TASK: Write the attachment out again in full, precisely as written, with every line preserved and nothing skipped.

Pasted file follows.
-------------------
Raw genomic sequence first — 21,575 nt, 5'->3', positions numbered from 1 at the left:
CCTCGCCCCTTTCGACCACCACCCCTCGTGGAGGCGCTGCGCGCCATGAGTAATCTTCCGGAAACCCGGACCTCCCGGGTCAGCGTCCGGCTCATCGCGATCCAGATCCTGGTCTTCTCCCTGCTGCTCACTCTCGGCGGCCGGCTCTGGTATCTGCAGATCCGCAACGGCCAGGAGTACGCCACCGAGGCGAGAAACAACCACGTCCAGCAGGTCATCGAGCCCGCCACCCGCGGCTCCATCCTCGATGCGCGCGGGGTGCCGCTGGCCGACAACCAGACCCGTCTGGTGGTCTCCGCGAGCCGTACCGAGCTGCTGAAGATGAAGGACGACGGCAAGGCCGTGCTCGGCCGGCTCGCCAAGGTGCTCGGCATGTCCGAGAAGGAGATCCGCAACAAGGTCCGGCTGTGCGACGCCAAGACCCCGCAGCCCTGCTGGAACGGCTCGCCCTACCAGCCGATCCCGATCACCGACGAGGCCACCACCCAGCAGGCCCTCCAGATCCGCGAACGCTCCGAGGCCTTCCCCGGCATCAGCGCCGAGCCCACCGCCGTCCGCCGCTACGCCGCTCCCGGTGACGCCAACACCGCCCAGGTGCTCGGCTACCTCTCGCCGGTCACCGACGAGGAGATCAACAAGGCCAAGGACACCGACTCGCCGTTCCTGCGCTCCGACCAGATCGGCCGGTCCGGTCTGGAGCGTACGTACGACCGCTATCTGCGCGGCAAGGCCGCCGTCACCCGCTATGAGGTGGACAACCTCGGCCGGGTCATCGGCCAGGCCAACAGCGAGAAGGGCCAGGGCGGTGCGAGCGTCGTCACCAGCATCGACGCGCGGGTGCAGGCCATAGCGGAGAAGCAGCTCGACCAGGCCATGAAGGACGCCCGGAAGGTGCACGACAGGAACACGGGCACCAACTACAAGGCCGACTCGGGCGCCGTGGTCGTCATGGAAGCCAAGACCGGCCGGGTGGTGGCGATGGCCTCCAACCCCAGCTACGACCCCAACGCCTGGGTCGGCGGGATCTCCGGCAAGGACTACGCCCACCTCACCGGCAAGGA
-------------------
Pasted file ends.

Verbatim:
Raw genomic sequence first — 21,575 nt, 5'->3', positions numbered from 1 at the left:
CCTCGCCCCTTTCGACCACCACCCCTCGTGGAGGCGCTGCGCGCCATGAGTAATCTTCCGGAAACCCGGACCTCCCGGGTCAGCGTCCGGCTCATCGCGATCCAGATCCTGGTCTTCTCCCTGCTGCTCACTCTCGGCGGCCGGCTCTGGTATCTGCAGATCCGCAACGGCCAGGAGTACGCCACCGAGGCGAGAAACAACCACGTCCAGCAGGTCATCGAGCCCGCCACCCGCGGCTCCATCCTCGATGCGCGCGGGGTGCCGCTGGCCGACAACCAGACCCGTCTGGTGGTCTCCGCGAGCCGTACCGAGCTGCTGAAGATGAAGGACGACGGCAAGGCCGTGCTCGGCCGGCTCGCCAAGGTGCTCGGCATGTCCGAGAAGGAGATCCGCAACAAGGTCCGGCTGTGCGACGCCAAGACCCCGCAGCCCTGCTGGAACGGCTCGCCCTACCAGCCGATCCCGATCACCGACGAGGCCACCACCCAGCAGGCCCTCCAGATCCGCGAACGCTCCGAGGCCTTCCCCGGCATCAGCGCCGAGCCCACCGCCGTCCGCCGCTACGCCGCTCCCGGTGACGCCAACACCGCCCAGGTGCTCGGCTACCTCTCGCCGGTCACCGACGAGGAGATCAACAAGGCCAAGGACACCGACTCGCCGTTCCTGCGCTCCGACCAGATCGGCCGGTCCGGTCTGGAGCGTACGTACGACCGCTATCTGCGCGGCAAGGCCGCCGTCACCCGCTATGAGGTGGACAACCTCGGCCGGGTCATCGGCCAGGCCAACAGCGAGAAGGGCCAGGGCGGTGCGAGCGTCGTCACCAGCATCGACGCGCGGGTGCAGGCCATAGCGGAGAAGCAGCTCGACCAGGCCATGAAGGACGCCCGGAAGGTGCACGACAGGAACACGGGCACCAACTACAAGGCCGACTCGGGCGCCGTGGTCGTCATGGAAGCCAAGACCGGCCGGGTGGTGGCGATGGCCTCCAACCCCAGCTACGACCCCAACGCCTGGGTCGGCGGGATCTCCGGCAAGGACTACGCCCACCTCACCGGCAAGGA